RNA molecules can form secondary and tertiary structures that can regulate their localization and function. Using enzymatic or chemical probing together with high-throughput sequencing, secondary structure can be mapped across the entire transcriptome. However, a limiting factor is that only population averages can be obtained since each read is an independent measurement. Although long-read sequencing has recently been used to determine RNA structure, these methods still used aggregate signals across the strands to detect structure. Averaging across the population also means that only limited information about structural heterogeneity across molecules or dependencies within each molecule can be obtained.
University of Bergen researchers have developed Single-Molecule Structure sequencing (SMS-seq) that combines structural probing with native RNA sequencing to provide non-amplified, structural profiles of individual molecules with novel analysis methods. This new approach using mutual information enabled single molecule structural interrogation. Each RNA is probed at numerous bases enabling the discovery of dependencies and heterogeneity of structural features. The researchers also show that SMS-seq can capture tertiary interactions, dynamics of riboswitch ligand binding, and mRNA structural features.
Oxford nanopore direct RNA structure profiling of a hairpin RNA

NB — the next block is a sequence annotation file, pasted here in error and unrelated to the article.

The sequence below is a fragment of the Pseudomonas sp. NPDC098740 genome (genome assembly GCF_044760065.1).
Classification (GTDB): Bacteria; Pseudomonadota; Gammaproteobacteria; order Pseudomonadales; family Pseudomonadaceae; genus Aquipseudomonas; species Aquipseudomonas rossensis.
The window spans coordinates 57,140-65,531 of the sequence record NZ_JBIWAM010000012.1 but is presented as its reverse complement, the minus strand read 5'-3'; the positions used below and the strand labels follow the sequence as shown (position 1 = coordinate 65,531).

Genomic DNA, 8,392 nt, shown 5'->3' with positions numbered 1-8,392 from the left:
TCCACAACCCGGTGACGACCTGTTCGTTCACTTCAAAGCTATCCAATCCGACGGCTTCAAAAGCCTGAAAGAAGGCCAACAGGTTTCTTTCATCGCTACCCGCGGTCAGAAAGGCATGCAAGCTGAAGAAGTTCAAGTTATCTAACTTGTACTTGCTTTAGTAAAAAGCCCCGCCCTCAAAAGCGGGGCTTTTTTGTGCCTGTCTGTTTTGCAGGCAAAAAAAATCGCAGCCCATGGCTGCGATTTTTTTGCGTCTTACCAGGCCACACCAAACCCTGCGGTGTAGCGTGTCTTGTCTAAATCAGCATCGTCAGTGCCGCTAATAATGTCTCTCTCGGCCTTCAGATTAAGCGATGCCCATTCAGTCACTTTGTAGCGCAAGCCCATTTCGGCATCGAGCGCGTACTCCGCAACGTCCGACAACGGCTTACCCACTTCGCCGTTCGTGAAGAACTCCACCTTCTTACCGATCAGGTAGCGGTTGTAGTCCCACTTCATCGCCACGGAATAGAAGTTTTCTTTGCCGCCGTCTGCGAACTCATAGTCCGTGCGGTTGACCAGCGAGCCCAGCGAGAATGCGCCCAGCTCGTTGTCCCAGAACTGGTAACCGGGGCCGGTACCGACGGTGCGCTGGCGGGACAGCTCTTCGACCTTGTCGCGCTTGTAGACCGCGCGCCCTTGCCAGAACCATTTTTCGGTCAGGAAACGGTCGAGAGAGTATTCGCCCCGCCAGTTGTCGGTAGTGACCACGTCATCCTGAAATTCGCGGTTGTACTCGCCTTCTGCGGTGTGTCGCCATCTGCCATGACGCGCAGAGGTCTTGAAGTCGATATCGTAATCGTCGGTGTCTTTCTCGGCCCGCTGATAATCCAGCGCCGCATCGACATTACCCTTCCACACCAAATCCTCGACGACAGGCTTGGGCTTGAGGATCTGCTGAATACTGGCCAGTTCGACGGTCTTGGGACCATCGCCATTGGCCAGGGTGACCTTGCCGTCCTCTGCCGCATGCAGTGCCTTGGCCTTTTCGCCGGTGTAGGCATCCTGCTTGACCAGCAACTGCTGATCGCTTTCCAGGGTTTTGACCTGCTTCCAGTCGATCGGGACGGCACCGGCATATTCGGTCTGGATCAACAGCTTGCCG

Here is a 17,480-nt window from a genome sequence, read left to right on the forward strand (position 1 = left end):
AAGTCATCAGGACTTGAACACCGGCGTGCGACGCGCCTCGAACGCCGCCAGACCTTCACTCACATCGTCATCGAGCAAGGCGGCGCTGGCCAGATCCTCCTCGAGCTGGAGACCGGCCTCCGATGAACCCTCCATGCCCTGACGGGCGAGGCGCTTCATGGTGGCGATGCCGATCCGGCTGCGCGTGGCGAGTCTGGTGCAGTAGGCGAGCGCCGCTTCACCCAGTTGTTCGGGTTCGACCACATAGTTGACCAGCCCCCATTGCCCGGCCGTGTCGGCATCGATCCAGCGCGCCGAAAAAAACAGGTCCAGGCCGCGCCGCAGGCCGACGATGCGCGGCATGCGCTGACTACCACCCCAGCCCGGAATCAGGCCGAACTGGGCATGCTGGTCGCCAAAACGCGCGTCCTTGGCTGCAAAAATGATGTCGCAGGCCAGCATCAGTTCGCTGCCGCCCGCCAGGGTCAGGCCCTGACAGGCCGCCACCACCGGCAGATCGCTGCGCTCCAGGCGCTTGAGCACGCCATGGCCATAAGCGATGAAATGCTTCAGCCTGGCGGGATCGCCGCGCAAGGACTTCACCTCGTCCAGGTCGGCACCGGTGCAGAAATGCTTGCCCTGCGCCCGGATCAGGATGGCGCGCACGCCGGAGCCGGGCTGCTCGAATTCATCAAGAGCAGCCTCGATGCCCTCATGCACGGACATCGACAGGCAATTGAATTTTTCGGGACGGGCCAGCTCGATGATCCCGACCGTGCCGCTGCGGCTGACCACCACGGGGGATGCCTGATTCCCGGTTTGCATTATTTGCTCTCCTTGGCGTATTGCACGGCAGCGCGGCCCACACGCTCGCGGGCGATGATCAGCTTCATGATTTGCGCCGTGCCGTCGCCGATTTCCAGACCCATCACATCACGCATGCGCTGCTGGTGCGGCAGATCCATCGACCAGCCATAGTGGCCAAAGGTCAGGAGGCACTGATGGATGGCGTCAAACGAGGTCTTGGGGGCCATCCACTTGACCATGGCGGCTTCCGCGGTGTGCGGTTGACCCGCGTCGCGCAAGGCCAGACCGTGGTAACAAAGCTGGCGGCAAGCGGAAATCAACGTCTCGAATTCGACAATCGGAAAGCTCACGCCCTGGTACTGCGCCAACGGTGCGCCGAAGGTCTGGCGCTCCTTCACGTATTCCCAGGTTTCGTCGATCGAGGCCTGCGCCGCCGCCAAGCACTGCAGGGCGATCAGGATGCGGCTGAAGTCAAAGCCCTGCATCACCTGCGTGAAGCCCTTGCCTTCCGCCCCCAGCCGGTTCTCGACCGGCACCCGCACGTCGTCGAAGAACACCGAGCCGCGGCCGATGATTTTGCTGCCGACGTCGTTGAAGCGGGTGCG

(A) Molecular structure of Adenosine modification by DEPC that modifies structurally unconstrained adenosine by opening the imidazole ring. (B) SMS-seq workflow. Structures are probed with DEPC and the current signal of each nucleotide that passes through the pore is recorded. Modified sites (red) are detected by comparing the current signal from treated samples to the control samples. (C) Normalized current mean and standard deviation for a nucleotide at a single-stranded region of RNA modified with DEPC (red) and unmodified (gray). (D) ROC curves for unmodified, modified, and denatured 5-mer RNA sequences. The 5-mer RNAs are treated with 1% (black), 5% (blue), 10% (orange) DEPC as well as denatured RNA treated with 5% DEPC (green). (E) Denaturing 15% polyacrylamide gel electrophoresis of 5′-end radiolabeled RNA fragments generated from DEPC treated hairpin RNA (top) and untreated hairpin RNA (bottom), which were treated with borohydride and aniline. Arrows mark positions that were likely to be identified by SMS-seq as modified. (F) Proton NMR spectra of non-treated (blue) and DEPC treated (red) for hairpin RNA. Singlet of protons on positions 8 and 2 on the purine ring could be quantified. (G) Tombo modification statistics for adenosine bases. Bases are called modified (open) when their statistic is below 0.2 (dotted line) corresponding to an FDR of 15%. (H) Heatmap showing 3093 full-length reads (y-axis) with modified (red) and unmodified (gray) nucleotides at each position (x-axis) for each read. Reads are ordered by the overall modification rate. The legend above (Structure) shows which nucleotides are accessible (white) and inaccessible (blue) in the hairpin structure. (I) Modification frequency per base over the hairpin structure. Position 29 is uncharacteristic of a stem and is called as modified to a greater degree. This high modification rate could be due to RNA conformational heterogeneity, RNA breathing, or a problematic k-mer. (J) ROC curve for the hairpin at the consensus level (black) and individual bases (orange). A random model is shown with the dotted line. (K) Groups of reads folding to the same structure are shown by abundance (y-axis) and minimum folding energy (x-axis). The inset contains selected structures with modified bases colored (red circles).